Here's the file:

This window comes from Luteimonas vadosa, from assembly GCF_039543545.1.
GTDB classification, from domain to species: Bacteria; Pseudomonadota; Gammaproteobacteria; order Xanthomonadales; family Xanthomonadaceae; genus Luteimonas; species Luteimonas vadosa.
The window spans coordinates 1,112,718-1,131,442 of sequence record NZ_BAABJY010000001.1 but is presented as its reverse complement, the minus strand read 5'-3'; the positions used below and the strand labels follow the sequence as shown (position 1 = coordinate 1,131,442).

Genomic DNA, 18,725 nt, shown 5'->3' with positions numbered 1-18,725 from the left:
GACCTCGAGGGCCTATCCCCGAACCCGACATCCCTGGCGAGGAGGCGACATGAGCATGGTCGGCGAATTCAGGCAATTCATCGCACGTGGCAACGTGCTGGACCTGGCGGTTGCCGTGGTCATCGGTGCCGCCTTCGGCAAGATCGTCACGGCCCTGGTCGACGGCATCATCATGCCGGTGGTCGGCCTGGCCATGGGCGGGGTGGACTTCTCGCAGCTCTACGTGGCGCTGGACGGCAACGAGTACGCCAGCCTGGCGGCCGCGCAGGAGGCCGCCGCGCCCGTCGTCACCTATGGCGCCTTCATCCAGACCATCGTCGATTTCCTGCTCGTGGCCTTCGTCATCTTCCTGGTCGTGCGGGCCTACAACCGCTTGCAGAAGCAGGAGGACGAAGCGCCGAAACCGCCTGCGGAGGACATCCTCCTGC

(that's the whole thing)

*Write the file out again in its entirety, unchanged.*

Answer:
This window comes from Luteimonas vadosa, from assembly GCF_039543545.1.
GTDB classification, from domain to species: Bacteria; Pseudomonadota; Gammaproteobacteria; order Xanthomonadales; family Xanthomonadaceae; genus Luteimonas; species Luteimonas vadosa.
The window spans coordinates 1,112,718-1,131,442 of sequence record NZ_BAABJY010000001.1 but is presented as its reverse complement, the minus strand read 5'-3'; the positions used below and the strand labels follow the sequence as shown (position 1 = coordinate 1,131,442).

Genomic DNA, 18,725 nt, shown 5'->3' with positions numbered 1-18,725 from the left:
GACCTCGAGGGCCTATCCCCGAACCCGACATCCCTGGCGAGGAGGCGACATGAGCATGGTCGGCGAATTCAGGCAATTCATCGCACGTGGCAACGTGCTGGACCTGGCGGTTGCCGTGGTCATCGGTGCCGCCTTCGGCAAGATCGTCACGGCCCTGGTCGACGGCATCATCATGCCGGTGGTCGGCCTGGCCATGGGCGGGGTGGACTTCTCGCAGCTCTACGTGGCGCTGGACGGCAACGAGTACGCCAGCCTGGCGGCCGCGCAGGAGGCCGCCGCGCCCGTCGTCACCTATGGCGCCTTCATCCAGACCATCGTCGATTTCCTGCTCGTGGCCTTCGTCATCTTCCTGGTCGTGCGGGCCTACAACCGCTTGCAGAAGCAGGAGGACGAAGCGCCGAAACCGCCTGCGGAGGACATCCTCCTGC